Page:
Praise and worship services have become increasingly popular, especially in non-denominational Christian congregations.
Such services, which are generally held in an informal setting, feature contemporary worship music usually provided by the church band and choir.
The leader of the worship service is often a singer or musician, who besides preaching, enthusiastically leads the congregation in giving praise and glory to God. The services are high energy, emotionally engaging, and make use of electronic and digital equipment to display lyrics and to project images to complement the day’s message.
Those present are led to praise the Lord with joyful song, shouts of acclamation, and whole-hearted participation.
Everything is done to glorify God and to proclaim the Lordship of Jesus.
Elements of such praise and worship services have entered many mainline congregations and can even be found at Catholic parishes.
While there are positive elements in such services, there is a risk that people may come to think that glorifying God happens only during such services.
There is also a danger that members of the congregation start to evaluate each service according to the emotional reaction it produces. The more good feelings experienced during it, the more successful the service and the greater the glory given to God.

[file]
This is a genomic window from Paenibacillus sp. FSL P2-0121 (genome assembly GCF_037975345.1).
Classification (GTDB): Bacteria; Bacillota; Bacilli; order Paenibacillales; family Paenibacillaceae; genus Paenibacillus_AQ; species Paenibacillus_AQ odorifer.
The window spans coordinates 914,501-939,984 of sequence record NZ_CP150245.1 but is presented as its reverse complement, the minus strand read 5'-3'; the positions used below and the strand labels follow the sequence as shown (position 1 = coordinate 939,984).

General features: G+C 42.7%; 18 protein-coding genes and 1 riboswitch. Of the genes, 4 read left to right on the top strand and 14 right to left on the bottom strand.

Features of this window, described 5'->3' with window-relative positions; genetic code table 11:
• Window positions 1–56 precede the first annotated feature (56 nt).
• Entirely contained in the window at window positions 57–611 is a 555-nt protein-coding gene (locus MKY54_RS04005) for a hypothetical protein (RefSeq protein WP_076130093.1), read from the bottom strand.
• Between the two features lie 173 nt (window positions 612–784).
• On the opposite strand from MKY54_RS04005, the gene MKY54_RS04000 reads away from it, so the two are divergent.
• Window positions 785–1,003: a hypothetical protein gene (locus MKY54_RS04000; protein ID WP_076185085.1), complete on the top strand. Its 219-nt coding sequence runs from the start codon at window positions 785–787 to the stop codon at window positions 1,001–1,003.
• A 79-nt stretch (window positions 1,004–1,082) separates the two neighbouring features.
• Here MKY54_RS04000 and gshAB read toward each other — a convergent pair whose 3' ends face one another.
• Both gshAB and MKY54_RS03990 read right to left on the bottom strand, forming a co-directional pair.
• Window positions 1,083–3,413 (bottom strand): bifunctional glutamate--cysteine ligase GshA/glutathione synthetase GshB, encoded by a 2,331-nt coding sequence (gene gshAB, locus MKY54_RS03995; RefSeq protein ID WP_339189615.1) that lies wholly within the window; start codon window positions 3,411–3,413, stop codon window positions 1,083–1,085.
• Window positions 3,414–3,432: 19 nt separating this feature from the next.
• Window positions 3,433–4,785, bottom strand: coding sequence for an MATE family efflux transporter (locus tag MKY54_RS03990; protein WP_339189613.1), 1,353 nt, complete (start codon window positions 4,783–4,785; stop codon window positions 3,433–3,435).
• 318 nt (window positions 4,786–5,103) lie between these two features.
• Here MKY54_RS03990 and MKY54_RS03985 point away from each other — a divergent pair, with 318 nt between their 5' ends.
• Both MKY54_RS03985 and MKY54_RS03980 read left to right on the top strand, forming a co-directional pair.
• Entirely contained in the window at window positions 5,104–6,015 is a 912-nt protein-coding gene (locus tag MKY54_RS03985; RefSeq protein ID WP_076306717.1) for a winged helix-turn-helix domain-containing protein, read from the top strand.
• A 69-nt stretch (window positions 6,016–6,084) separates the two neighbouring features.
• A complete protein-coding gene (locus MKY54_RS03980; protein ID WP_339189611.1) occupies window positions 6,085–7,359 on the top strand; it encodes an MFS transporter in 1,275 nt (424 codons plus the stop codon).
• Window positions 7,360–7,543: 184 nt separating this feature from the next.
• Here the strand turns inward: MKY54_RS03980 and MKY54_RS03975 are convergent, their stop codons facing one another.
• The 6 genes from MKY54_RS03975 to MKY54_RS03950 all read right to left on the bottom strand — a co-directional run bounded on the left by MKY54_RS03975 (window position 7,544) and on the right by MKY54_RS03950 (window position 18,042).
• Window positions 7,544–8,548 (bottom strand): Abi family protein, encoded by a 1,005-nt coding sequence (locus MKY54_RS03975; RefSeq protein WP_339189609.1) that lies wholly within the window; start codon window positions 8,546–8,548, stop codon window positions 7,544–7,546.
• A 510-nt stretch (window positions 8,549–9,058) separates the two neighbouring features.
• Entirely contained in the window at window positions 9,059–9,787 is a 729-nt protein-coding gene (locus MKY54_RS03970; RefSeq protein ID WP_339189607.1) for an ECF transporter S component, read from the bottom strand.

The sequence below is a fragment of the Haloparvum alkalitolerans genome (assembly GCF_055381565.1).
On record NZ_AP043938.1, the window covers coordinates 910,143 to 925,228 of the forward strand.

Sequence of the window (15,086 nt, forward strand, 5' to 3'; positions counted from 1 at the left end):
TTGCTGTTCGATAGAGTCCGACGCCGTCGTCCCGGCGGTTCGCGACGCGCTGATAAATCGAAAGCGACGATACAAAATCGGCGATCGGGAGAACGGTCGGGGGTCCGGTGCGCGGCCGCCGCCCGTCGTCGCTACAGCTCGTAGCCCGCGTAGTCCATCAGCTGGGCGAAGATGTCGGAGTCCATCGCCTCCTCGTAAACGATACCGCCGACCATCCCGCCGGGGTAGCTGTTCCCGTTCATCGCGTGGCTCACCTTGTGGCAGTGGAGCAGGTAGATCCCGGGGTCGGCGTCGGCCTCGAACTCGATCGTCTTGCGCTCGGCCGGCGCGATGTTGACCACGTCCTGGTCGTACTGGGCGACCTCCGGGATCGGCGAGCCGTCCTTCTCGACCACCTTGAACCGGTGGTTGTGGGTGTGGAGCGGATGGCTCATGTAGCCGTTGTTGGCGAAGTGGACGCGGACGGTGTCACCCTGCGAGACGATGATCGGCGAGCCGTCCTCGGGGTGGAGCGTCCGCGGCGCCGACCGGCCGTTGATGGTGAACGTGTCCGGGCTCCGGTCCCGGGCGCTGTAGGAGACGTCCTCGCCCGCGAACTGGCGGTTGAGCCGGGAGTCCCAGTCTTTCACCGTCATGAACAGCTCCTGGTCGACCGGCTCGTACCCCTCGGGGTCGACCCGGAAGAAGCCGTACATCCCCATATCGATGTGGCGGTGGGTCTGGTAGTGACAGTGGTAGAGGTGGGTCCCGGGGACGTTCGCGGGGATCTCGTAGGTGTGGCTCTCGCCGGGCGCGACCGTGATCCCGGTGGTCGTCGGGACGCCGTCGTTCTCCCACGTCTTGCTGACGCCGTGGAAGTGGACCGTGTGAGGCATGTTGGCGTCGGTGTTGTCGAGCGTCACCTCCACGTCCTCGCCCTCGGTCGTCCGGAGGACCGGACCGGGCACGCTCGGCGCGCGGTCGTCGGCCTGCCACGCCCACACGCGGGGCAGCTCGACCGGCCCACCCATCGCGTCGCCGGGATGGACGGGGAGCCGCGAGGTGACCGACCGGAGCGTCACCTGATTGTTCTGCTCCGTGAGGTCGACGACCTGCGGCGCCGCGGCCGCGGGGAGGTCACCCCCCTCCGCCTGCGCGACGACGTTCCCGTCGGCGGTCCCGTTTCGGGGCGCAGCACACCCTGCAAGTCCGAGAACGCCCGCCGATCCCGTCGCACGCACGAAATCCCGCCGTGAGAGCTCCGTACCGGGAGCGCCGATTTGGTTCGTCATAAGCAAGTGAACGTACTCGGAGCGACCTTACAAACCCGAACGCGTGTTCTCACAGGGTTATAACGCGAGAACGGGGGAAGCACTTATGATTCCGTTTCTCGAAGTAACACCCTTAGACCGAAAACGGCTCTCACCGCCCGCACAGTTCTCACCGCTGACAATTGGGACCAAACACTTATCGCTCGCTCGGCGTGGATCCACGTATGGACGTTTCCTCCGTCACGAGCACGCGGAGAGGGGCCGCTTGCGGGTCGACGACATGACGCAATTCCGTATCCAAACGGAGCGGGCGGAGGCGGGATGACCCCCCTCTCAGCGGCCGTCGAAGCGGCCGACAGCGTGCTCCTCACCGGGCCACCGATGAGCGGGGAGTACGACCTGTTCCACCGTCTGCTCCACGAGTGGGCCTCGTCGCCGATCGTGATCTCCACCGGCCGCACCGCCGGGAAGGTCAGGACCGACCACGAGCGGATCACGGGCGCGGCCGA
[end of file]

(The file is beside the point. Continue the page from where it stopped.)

In this Sunday’s Gospel (John 17:1-11a), Jesus speaks about glorifying God. As he speaks to God in prayer, Jesus says, “Father, the hour has come. Give glory to your son, so that your son may glorify you … I glorified you on earth by accomplishing the work that you gave me to do.”
Jesus glorified the Father by announcing the kingdom of God was at hand and proclaiming the truth of the Gospel.
He glorified the Father by making the love, mercy, and forgiveness of God present in his response to the sick and the hurting.
He glorified the Father by confronting hypocrisy, evil and sin.
He glorified the Father by being a faithful, loving Son, even willing to embrace the Cross.
The Father in turn glorified the Son by raising him to new life, revealing him as Savior and Lord, and lifting him up to the glory he had with the Father “before the world began.”
In Sunday’s Gospel, we also hear Jesus praying for his disciples in whom he had been glorified. “I do not pray for the world but for the ones you have given me … I have been glorified in them.”
Those disciples brought glory to Jesus by faithfully following him. The same is true today. We glorify the Lord by living as faithful Christians who are even willing to suffer for the sake of our relationship with Christ.
As Peter tells us in Sunday’s Second Reading, “whoever is made to suffer as a Christian should not be ashamed but glorify God because of the name.” (1 Peter 4:13-16)
This Sunday we are reminded that giving praise and glory to God involves more than uplifting words and music, more than enthusiastic worship. It involves living a life of service, sacrifice and faithfulness. As we are told when Mass comes to an end, “Go in peace, glorifying the Lord by your life.”
© 2020 Rev. Thomas B. Iwanowski
May the Risen Lord bless you with his presence and peace
during this vastly different Easter Season.